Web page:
The burden of the low-income consumers' needs does not have to rest solely on the shoulders of the federal government. The states and the private sector also have a responsibility to contribute to the needs of these consumers, with the private sector already providing significant funds and related services. A.G.A. member companies have developed innovative and effective programs in this area, putting company money and human resources to work. Examples of this include hiring outreach workers to bring together all the available resources in the community, developing budget counseling programs, and instituting a variety of crisis activities. The experience of Peoples Gas is outlined in my oral presentation.

Since the late 1970's, many A.G.A. member companies have created and helped finance private fuel fund programs and weatherization projects in an effort to supplement LIHEAP and other federal programs. A recent survey sponsored jointly by A.G.A., the National Fuel Funds Network and the Edison Electric Institute provides a statistical portrait of the utility fuel fund programs of 121 respondents. The study clearly establishes that utility fuel funds are providing some measure of support for low-income households. In fact, the respondents reported that, since inception of utility fuel fund programs, they have distributed approximately $131.42 million to approximately 857,527 households. (Because many funds permit a household to receive benefits more than once annually, the number of households data could actually double count recipients.) In the 1987 reporting year, the respondents distributed $31.02 million to 193,081 households, with grants averaging $160.68 per household, and the average fund distributing $274,551. Of course, programs like the Dollar Energy Fund in western Pennsylvania and other utility fuel funds cannot do the whole job. Indeed, although they represent generous private sector support, utility fuel funds do not even begin to approach the support needed at the federal level through LIHEAP.

Despite the efforts of A.G.A. member companies' fuel fund programs and other financial support from the private sector, the need for adequate federal funding of LIHEAP remains imperative.


During reauthorization hearings last year we requested a series of statutory changes to allow more benefit dollars to go to recipients. A.G.A. is pleased that some of these requests were adopted. Changing the appropriations cycle to begin in July rather than October will provide for funds to be available prior to the traditional start of the heating season. Moreover, eliminating the transfer authority by 1994 and reducing the current carryover level from 15 percent to 10 percent, will help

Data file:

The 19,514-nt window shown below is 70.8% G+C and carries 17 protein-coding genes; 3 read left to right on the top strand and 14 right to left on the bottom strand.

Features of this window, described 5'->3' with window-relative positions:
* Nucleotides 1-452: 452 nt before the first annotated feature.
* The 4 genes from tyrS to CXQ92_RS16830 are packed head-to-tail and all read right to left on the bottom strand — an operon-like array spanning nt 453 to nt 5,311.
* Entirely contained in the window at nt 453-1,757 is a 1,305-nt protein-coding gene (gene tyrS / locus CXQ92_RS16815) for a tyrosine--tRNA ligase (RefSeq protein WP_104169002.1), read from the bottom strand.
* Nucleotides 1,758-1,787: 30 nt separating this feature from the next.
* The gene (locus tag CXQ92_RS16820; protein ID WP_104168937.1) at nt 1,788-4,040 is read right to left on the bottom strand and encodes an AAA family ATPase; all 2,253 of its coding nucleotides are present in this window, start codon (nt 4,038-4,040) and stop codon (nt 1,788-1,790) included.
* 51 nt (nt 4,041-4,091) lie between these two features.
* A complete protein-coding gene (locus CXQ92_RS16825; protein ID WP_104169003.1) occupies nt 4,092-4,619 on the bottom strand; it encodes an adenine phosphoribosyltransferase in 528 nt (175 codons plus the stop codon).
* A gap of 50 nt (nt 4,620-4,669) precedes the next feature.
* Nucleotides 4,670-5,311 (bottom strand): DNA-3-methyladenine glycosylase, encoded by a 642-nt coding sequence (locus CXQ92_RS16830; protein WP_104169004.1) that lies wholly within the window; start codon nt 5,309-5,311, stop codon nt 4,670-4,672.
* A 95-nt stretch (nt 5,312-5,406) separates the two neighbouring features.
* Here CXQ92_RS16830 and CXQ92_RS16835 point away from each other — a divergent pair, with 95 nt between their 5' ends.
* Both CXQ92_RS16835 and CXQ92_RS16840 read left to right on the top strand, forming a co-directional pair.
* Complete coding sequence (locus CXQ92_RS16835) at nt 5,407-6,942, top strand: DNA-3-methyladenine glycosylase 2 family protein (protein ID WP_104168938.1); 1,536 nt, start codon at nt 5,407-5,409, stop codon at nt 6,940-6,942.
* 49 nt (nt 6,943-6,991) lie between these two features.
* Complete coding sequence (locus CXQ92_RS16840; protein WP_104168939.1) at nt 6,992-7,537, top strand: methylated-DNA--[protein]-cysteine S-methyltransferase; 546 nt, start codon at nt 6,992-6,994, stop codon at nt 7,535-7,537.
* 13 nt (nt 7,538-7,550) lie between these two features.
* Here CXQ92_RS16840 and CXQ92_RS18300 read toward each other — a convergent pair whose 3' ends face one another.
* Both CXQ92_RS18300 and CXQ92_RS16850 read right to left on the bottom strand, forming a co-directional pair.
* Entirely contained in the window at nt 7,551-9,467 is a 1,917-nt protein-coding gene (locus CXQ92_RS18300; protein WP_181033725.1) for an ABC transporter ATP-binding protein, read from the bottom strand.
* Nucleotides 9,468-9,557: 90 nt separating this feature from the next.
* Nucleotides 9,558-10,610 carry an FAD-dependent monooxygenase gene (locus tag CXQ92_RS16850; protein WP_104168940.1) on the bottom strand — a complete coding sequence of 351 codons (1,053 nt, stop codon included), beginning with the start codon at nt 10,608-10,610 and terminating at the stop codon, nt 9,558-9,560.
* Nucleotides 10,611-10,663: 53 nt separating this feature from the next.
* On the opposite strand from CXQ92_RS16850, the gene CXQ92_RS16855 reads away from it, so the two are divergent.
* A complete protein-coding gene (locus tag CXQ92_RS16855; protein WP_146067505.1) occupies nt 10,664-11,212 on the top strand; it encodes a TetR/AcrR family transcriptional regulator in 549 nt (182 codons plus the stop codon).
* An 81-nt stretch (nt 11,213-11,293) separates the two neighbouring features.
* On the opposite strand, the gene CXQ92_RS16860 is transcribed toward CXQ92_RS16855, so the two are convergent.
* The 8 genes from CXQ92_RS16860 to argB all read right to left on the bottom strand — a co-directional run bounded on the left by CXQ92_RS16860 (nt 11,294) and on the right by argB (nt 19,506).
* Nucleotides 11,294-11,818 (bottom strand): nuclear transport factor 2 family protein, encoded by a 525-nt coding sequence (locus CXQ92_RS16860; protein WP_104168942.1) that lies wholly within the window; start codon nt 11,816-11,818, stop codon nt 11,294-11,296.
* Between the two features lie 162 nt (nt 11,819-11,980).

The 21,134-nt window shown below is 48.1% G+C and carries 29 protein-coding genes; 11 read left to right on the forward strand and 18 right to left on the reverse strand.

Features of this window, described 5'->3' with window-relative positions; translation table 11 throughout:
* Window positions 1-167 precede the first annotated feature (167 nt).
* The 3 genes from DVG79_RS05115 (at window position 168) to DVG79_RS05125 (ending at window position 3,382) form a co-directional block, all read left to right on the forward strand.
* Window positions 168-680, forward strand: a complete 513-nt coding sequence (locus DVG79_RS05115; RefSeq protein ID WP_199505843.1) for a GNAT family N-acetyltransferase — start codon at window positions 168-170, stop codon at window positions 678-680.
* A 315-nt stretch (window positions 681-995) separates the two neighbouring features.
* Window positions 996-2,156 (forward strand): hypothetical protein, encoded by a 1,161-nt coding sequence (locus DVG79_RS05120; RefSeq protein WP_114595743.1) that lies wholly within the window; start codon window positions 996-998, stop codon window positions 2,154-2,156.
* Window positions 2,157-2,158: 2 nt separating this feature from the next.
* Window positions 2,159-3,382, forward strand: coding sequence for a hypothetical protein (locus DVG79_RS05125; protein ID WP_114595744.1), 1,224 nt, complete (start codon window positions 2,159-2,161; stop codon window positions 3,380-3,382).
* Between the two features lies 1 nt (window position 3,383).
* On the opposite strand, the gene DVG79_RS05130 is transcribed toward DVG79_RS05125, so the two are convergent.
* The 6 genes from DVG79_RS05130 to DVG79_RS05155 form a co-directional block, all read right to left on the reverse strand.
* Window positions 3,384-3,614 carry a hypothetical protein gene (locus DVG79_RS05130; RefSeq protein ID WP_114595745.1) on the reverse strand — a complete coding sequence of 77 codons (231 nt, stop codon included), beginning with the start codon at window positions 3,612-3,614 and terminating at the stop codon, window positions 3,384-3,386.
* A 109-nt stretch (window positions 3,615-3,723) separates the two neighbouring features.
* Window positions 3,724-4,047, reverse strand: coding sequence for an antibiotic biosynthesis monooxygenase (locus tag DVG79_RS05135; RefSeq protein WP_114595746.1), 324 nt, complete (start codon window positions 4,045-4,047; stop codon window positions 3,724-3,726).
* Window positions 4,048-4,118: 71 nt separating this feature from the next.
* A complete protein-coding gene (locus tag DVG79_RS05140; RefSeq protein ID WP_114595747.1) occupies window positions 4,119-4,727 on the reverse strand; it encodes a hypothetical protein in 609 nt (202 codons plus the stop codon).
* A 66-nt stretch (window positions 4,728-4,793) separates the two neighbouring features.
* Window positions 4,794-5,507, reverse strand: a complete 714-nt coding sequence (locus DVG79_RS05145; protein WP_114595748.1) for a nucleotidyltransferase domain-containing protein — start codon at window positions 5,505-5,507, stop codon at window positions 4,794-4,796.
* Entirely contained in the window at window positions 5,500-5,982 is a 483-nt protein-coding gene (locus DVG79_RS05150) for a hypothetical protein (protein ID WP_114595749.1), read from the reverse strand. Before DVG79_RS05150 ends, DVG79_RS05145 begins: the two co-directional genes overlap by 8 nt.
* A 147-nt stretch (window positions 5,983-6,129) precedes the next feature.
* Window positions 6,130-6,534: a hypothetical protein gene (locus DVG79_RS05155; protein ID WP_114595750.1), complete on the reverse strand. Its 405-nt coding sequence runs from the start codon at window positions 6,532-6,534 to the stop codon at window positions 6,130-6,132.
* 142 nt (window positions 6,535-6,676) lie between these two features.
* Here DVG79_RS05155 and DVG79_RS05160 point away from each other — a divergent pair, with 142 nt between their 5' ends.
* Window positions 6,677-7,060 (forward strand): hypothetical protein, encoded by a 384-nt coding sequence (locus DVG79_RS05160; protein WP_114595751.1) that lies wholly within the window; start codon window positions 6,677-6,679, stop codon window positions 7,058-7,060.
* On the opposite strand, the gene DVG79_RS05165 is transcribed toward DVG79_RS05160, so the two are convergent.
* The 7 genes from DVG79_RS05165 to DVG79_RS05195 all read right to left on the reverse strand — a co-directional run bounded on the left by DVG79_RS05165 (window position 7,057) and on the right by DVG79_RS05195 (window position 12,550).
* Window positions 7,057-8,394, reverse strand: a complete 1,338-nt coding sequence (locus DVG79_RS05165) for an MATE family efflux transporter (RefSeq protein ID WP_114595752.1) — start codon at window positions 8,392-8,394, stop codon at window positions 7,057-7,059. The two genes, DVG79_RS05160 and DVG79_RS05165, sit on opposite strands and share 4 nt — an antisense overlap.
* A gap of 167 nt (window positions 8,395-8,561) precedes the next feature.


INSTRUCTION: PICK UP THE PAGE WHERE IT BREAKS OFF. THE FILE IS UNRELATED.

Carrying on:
to meet the needs of low-income households and the state monetary requirements for instituting LIHEAP programs each heating season. While not all of our recommendations were statutorily instituted, we are working closely with HHS in developing the implementing regulations to help stretch the budget dollars that are allocated for LIHEAP.

On behalf of A.G.A. and its member companies, I respectfully urge you and your fellow Senators to support our recommendation to fund LIHEAP at the level of $1.7 billion for fiscal year 1992.


Senator REID. As you note, the administration has requested about a $500,000 cut.

Mr. DORMAN. Yes, sir.

Senator REID. This subcommittee gets letters from about 60 Senators each year opposing any cuts. So, we will see what happens this year.

Mr. DORMAN. I take great comfort in that. Thank you, Senator. Senator REID. I appreciate your testimony.


Senator REID. We would like to hear now from Samuel J. Simmons of the National Caucus and Center on Black Aged. Welcome to the subcommittee.

Mr. CRECY. Just a correction for the record, Mr. Chairman. My name is Larry Crecy. Sam Simmons, our president, was called away, and we in turn notified the committee yesterday that I would be standing in for him.

Senator REID. Please spell your name for the record.

Mr. CRECY. For the record, my name is spelled C-r-e-c-y, first name is Larry, and I am executive vice president for the National Caucus and Center on Black Aged.

Senator REID. Please proceed.

Mr. CRECY. Also, I would like for the record to provide the revised testimony to reflect the change.

Senator REID. Your full statement will be made a part of the record.

Mr. CRECY. Well, Mr. Chairman and members of the subcommittee, the National Caucus and Center on Black Aged appreciates the opportunity to testify at this hearing on the fiscal year 1992 Labor, HHS Appropriations Act.

First and foremost, our No. 1 concern is the rejection of the illconceived proposal by the administration to slash $47.5 million from the title V senior community service employment program. This would be a reduction in over 7,800 part-time positions that serve low-income, older workers who offer job opportunities in community service. Particularly we think that it is ill-conceived at a point in time when unemployment is on the rise and it is difficult enough for older workers, particularly low-skill, low-educated older workers, to find employment opportunities when the economy is viable. At this point in time all the indicators are, particularly in the rural sectors where a good proportion of our programs are focused, are having a hard time in continuing employment trends. Aside from the bad timing as it relates to unemployment, also a lot of services that are in crises right now, child care centers, Head Start programs, in-home services, health services for the elderly,


and Meals on Wheels program, depend very heavily on these title V positions. NCBA strongly believes that it is not simply enough to reject the administration's proposal, but we are calling for an additional $15 million in funding to achieve the objectives of title V. As you know, in the last year we took a pretty hefty cut from the proposed $400 million down to $390 million currently.

The $15 million proposed is below the inflation rate. It is about a 3.75-percent increase. We are asking for this increase first to restore the number of title V positions that were previously cut because of the minimum wage hike, Federal minimum wage increase. And second, it will give us a hedge against inflation as we move into the coming year.